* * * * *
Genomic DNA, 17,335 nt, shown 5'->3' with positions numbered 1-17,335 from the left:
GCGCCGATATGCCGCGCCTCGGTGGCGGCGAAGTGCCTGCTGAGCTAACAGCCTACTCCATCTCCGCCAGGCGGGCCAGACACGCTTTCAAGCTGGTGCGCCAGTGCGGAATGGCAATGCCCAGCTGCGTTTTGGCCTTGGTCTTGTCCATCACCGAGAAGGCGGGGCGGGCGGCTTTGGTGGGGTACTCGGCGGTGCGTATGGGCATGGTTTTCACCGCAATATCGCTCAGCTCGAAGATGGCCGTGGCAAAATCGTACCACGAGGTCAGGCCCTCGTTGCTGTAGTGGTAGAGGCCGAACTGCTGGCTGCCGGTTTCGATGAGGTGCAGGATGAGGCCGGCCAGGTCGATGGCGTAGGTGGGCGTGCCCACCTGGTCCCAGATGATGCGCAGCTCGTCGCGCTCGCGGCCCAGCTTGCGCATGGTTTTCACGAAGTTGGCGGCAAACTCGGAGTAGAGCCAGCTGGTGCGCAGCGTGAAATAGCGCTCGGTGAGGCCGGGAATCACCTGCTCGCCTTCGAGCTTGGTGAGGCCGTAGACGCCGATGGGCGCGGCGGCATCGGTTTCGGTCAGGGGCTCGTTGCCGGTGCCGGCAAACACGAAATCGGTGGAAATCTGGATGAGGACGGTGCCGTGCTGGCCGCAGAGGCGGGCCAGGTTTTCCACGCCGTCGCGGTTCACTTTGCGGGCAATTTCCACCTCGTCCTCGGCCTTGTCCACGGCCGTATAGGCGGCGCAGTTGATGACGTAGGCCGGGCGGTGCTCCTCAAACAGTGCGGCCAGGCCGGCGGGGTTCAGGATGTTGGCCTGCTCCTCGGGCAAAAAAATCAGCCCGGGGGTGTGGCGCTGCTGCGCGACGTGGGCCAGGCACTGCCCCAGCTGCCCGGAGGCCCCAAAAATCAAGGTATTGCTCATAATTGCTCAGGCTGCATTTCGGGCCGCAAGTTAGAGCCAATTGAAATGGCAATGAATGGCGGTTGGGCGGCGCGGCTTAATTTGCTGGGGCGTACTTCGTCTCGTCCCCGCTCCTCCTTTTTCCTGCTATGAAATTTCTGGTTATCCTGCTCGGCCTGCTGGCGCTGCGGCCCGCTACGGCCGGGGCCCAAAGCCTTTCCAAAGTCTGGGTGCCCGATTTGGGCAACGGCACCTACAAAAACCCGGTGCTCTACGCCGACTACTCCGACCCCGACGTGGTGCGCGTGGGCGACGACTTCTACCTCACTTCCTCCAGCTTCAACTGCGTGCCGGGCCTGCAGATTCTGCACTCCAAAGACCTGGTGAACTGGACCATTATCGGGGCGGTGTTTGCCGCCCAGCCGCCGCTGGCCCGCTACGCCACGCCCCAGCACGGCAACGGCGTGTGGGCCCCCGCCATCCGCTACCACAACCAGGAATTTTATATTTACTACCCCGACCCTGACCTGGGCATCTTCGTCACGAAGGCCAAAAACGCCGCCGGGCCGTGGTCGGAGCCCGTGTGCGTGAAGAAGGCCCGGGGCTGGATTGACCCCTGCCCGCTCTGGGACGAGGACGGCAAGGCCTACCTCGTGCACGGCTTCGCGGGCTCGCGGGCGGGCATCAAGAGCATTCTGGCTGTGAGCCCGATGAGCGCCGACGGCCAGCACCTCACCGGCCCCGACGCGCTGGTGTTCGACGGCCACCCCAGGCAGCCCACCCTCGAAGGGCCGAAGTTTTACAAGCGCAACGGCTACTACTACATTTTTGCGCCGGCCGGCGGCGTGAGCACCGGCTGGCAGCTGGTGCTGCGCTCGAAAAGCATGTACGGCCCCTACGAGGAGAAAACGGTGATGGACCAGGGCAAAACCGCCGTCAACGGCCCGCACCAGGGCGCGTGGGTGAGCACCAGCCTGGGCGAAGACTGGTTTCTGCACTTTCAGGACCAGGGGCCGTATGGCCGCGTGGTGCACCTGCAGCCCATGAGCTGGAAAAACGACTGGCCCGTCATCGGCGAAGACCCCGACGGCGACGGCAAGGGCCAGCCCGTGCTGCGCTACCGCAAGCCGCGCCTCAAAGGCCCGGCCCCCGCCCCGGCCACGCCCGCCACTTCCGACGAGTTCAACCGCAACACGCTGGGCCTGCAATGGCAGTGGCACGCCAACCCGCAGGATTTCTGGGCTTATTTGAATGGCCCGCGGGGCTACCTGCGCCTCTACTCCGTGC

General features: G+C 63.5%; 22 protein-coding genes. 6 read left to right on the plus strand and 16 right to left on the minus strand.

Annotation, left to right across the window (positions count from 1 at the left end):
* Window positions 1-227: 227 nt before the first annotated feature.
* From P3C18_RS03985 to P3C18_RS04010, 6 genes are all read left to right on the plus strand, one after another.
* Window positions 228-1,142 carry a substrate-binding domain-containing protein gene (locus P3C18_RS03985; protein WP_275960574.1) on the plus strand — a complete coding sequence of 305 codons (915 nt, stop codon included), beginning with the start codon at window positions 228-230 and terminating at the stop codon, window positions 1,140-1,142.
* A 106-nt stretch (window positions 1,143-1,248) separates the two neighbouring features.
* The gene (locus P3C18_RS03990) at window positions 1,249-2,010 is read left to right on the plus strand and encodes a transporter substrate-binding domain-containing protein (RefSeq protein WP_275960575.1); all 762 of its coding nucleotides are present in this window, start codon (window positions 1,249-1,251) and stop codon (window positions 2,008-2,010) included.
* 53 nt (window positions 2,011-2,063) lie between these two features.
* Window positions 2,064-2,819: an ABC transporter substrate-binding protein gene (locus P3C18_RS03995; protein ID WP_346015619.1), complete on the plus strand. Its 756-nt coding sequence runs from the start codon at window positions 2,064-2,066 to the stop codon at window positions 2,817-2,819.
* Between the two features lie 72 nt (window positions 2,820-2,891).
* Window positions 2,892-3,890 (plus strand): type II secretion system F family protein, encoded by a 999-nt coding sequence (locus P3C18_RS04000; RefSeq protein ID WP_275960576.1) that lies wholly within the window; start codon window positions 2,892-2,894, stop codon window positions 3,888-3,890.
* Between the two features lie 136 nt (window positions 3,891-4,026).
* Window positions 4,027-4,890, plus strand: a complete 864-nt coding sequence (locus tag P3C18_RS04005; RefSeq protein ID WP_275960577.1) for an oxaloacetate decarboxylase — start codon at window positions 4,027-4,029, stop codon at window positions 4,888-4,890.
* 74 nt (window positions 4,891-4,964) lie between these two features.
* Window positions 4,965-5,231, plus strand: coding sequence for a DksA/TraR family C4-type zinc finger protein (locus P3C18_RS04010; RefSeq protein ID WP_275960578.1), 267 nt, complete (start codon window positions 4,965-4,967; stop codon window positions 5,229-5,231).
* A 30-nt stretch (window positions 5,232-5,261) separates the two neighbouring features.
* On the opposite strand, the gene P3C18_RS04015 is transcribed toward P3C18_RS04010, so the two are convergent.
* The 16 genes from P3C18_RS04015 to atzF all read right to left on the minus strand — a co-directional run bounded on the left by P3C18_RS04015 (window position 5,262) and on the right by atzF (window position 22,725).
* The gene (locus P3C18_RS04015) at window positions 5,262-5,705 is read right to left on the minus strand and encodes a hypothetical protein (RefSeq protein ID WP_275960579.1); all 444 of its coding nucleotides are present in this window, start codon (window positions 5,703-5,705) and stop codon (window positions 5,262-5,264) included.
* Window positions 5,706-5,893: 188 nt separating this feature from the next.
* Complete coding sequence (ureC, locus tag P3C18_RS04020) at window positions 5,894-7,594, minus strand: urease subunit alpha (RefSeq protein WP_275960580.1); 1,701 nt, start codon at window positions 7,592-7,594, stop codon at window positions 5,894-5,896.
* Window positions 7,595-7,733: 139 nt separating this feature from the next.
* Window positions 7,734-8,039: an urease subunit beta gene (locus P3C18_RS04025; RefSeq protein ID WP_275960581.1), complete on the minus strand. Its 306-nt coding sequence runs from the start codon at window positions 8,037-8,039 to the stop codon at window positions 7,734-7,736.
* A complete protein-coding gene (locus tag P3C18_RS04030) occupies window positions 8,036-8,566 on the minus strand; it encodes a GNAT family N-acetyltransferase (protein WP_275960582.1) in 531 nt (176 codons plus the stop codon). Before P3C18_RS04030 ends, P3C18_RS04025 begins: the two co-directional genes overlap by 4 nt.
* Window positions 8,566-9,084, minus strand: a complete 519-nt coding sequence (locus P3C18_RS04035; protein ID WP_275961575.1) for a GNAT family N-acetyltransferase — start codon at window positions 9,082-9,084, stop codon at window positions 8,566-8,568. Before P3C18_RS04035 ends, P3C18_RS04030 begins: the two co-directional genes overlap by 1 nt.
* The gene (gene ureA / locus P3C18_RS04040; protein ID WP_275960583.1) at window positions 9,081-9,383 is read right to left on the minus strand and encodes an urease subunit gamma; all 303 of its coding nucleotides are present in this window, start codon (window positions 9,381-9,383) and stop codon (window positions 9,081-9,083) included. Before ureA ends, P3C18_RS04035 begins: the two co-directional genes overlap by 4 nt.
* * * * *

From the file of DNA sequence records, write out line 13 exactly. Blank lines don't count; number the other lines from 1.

* Window positions 2,892-3,890 (plus strand): type II secretion system F family protein, encoded by a 999-nt coding sequence (locus P3C18_RS04000; RefSeq protein ID WP_275960576.1) that lies wholly within the window; start codon window positions 2,892-2,894, stop codon window positions 3,888-3,890.